Vran watched the various emotions flicker over Mona's face. He was sure she had no idea how much her expression gave her away. Most people didn't. Took a lot of practice to hide how one felt.
Something small and dark swooped past her and she flinched. Nala rose and gazed with interest into the darkness.
"You'll never catch a bat," Mona chided. "Not with their radar. Besides, what would you do with one if you did catch it?"
Nala slanted her the scornful glance of the born hunter.
"The thrill for all predators is in the pursuit and catch," Vran commented. "Ask any human--we're all predators."
"Men more than women," Mona said.
"Genes. Hunters and gatherers. Genes go way back. To the time of dragons."
"You mean you think that somehow our ancestors inherited a genetic memory of dinosaurs, so invented the dragon to account for it?"
"Not at all. Dragons aren't mythic dinosaurs. Nor modified ones either." He deftly inserted a charcoal-crisp hot dog into a bun. "Care for the results of today's hunt?"
Between bites, she asked, "Why do we keep talking about dragons?"
"Why are your cousins coming?"
She slanted him an impatient look. "She invited them. I'm hoping one of them can solve my great-aunt's secret. I have no idea what the solution is."
"Dragon heart is dragon stone," he said.
She stared at him. "That's the first line of the secret verse. Did Great-aunt Enid teach it to you, too?"
"You asked why we kept circling back to dragons--that's why."
"Do you mean you learned the verse from Enid? You talk around questions rather than answering them."
"I came here to protect you," he added. "If you don't like the word protection, think of me as an observer who's on your side." He slipped a roasted hot dog into a bun for himself and gestured toward an ice chest of soft drinks. "Help yourself."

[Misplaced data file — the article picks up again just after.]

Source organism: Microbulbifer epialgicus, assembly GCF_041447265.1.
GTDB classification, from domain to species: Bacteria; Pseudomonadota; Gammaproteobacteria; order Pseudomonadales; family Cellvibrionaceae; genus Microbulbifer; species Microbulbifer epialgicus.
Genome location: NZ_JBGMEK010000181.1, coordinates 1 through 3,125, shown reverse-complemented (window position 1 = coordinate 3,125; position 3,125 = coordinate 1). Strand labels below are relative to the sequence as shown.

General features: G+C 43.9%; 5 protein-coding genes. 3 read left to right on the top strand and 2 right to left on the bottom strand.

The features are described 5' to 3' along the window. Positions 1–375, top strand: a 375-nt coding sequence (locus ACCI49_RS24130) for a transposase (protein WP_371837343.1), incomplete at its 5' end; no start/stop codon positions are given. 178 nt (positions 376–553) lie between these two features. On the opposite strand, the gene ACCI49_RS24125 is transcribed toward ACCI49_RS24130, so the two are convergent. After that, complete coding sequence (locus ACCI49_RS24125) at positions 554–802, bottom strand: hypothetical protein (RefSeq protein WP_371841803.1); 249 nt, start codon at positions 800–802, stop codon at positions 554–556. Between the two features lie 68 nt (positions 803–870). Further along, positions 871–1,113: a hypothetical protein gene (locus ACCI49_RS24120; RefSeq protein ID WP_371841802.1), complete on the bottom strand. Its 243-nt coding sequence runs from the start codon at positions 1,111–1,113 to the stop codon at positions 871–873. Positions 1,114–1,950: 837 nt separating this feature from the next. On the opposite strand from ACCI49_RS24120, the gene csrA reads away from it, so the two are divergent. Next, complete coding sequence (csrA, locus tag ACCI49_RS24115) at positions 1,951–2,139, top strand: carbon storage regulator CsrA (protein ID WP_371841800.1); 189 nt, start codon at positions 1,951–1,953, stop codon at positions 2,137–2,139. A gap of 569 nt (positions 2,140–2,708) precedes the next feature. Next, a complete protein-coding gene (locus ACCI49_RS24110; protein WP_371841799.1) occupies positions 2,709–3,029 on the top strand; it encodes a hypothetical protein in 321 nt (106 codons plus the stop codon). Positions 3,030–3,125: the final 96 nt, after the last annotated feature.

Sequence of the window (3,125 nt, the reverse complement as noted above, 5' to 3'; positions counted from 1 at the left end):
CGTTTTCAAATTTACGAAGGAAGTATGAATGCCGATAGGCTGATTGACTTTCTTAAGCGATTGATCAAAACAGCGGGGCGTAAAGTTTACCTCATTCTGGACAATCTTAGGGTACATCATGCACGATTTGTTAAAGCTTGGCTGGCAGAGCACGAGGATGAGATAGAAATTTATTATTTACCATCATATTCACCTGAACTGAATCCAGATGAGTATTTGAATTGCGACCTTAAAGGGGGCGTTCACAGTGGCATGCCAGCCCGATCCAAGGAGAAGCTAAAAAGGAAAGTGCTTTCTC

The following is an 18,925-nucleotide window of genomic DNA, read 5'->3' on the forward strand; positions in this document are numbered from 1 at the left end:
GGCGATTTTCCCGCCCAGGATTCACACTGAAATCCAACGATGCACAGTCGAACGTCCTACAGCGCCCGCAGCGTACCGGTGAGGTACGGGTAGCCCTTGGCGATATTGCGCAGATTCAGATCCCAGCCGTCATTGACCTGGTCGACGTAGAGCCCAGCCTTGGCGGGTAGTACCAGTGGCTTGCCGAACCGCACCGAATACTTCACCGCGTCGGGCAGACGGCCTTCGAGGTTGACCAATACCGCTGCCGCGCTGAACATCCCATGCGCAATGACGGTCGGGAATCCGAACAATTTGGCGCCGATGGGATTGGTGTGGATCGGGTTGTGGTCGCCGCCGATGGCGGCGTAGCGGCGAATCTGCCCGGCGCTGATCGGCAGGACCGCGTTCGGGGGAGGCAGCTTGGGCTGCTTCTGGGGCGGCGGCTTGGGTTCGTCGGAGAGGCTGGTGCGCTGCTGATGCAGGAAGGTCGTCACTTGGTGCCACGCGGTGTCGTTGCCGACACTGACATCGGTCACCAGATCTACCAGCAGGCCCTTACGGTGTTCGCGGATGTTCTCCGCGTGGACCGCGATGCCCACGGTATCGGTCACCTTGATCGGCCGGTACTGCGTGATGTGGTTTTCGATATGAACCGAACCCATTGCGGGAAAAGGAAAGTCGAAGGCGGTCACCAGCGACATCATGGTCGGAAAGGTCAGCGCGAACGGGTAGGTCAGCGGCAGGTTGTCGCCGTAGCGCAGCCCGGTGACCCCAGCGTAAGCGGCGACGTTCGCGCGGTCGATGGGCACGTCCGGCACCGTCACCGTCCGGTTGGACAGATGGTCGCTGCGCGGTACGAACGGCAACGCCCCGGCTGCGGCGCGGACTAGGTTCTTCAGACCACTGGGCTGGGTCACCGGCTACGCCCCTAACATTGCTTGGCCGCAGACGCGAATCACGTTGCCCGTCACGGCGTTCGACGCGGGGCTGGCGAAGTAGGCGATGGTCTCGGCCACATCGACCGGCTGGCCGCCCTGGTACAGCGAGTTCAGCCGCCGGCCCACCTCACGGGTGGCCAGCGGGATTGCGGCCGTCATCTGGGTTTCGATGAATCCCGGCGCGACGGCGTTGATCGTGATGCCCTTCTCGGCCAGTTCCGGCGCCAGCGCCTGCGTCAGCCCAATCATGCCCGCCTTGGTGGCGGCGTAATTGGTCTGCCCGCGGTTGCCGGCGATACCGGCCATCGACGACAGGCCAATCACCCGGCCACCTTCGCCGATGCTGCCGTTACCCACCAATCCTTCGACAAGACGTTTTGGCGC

Mona opened a can of orange and sat on Nala's log.
"The flicker of the flames turns you into a mystery woman," he murmured. "Your eyes hold secrets no man can fathom."
"I doubt mystery women ask for seconds on hot dogs."
He was reaching to hand her one when Nala dived into her lap, huddling against her as a soft whoosh of wings came from overhead.
"That was no bat," Mona exclaimed.
"Owl," Vran said. "A big one by the looks of him." He handed her the hot dog, scooped Nala from her lap and loped toward the cottage with the cat.
He returned without Nala, saying, "I won't let her out after dark again. Of all people, I should have remembered the night predators."
When they'd eaten all the marshmallows either could handle, he sat next to Mona on the log and asked her to sing Puff, The Magic Dragon with him.
He watched as Mona stared into the fire as they sang, seemingly half-transported into that magic kingdom by the sea. They fell silent for a time, and he found the swish of the waves on the sand lulling his apprehension.
"Mudway-aushka," she said softly. "The Chippewa word for the sound the waves make. Do you know Longfellow's poem about the shining big sea water?'"
"As a boy I was brought up on Welsh poetry such as Peacock's." He threw his head back and intoned:
"The mountain sheep are sweeter,
But the valley sheep are fatter;
We therefore deemed it meeter
To carry off the latter."
"Obviously a raider's tale."
He didn't deny it. "Welsh tales are full of battles won and battles lost, until the time came when there were no more wins--all were losses--and so we became a reluctant part of Great Britain."
"While we here in the colonies revolted and broke away."
"You had the advantage of distance." He pivoted on the log to look at the dark lake. "And vast spaces. There's still wilderness to be found here. I love America."
Mona turned so that she, too, faced the lake. Far out over the water, a string of lights twinkled.
"A ship passing," he said.
"No, actually it's a boat. Great Lakes tradition has it only boats sail these inland seas. And I was told in town it's rare to see the big boats anymore since the mines all closed."
He glanced at the sky. The rising moon, lopsided, touched the dark water with silver and leached the color from Mona's eyes as he looked at her. "The moon is waning. In ten days we'll have moondark."
She continued to gaze into his eyes. He knew he should glance away. "They say whoever looks into a dragon's eyes becomes his slave," he warned.
"Then I'm lucky you're not a dragon."
"Are you?" He heard his voice change into a croon. Damn, he had to stop this.
He saw her attempt to speak, to look away, saw her fail. Did she want more? He sure as hell did.
Vran couldn't help himself. If only he hadn't sat next to her on this damn log, he could have kept his cool. But this close to her, his head filled with her seductive scent, he was rapidly losing his reason. He felt far more than the simple allure of an attractive woman, this was an all-out sensual raid.